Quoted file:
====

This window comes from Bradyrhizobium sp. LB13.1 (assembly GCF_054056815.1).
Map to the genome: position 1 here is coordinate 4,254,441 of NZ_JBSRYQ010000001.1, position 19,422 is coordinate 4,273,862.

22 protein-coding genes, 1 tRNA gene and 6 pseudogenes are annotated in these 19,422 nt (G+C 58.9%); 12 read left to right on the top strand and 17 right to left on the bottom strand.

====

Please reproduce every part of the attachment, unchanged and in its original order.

This window comes from Bradyrhizobium sp. LB13.1 (assembly GCF_054056815.1).
Map to the genome: position 1 here is coordinate 4,254,441 of NZ_JBSRYQ010000001.1, position 19,422 is coordinate 4,273,862.

22 protein-coding genes, 1 tRNA gene and 6 pseudogenes are annotated in these 19,422 nt (G+C 58.9%); 12 read left to right on the top strand and 17 right to left on the bottom strand.